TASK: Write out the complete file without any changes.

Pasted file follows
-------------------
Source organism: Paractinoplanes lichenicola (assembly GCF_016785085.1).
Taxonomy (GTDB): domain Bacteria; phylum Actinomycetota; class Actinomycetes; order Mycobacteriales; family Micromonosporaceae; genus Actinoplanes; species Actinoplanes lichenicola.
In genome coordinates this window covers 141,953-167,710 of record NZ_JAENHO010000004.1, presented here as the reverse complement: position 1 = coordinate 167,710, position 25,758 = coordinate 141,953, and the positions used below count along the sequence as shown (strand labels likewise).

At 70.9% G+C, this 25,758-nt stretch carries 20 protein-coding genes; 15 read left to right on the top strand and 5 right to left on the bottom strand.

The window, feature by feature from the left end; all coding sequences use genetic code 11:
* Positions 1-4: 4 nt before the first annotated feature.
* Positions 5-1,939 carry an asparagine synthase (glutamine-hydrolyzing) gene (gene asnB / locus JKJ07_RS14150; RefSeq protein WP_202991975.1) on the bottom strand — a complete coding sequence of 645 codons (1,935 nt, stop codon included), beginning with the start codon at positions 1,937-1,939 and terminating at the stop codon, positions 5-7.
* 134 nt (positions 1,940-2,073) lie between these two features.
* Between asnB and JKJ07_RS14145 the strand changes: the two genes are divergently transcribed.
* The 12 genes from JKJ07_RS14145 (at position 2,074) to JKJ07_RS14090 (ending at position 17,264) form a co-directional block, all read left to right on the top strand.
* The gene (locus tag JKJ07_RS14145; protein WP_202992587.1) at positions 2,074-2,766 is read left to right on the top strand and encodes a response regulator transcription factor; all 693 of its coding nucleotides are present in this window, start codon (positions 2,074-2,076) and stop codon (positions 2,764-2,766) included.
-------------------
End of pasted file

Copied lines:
Source organism: Paractinoplanes lichenicola (assembly GCF_016785085.1).
Taxonomy (GTDB): domain Bacteria; phylum Actinomycetota; class Actinomycetes; order Mycobacteriales; family Micromonosporaceae; genus Actinoplanes; species Actinoplanes lichenicola.
In genome coordinates this window covers 141,953-167,710 of record NZ_JAENHO010000004.1, presented here as the reverse complement: position 1 = coordinate 167,710, position 25,758 = coordinate 141,953, and the positions used below count along the sequence as shown (strand labels likewise).

At 70.9% G+C, this 25,758-nt stretch carries 20 protein-coding genes; 15 read left to right on the top strand and 5 right to left on the bottom strand.

The window, feature by feature from the left end; all coding sequences use genetic code 11:
* Positions 1-4: 4 nt before the first annotated feature.
* Positions 5-1,939 carry an asparagine synthase (glutamine-hydrolyzing) gene (gene asnB / locus JKJ07_RS14150; RefSeq protein WP_202991975.1) on the bottom strand — a complete coding sequence of 645 codons (1,935 nt, stop codon included), beginning with the start codon at positions 1,937-1,939 and terminating at the stop codon, positions 5-7.
* 134 nt (positions 1,940-2,073) lie between these two features.
* Between asnB and JKJ07_RS14145 the strand changes: the two genes are divergently transcribed.
* The 12 genes from JKJ07_RS14145 (at position 2,074) to JKJ07_RS14090 (ending at position 17,264) form a co-directional block, all read left to right on the top strand.
* The gene (locus tag JKJ07_RS14145; protein WP_202992587.1) at positions 2,074-2,766 is read left to right on the top strand and encodes a response regulator transcription factor; all 693 of its coding nucleotides are present in this window, start codon (positions 2,074-2,076) and stop codon (positions 2,764-2,766) included.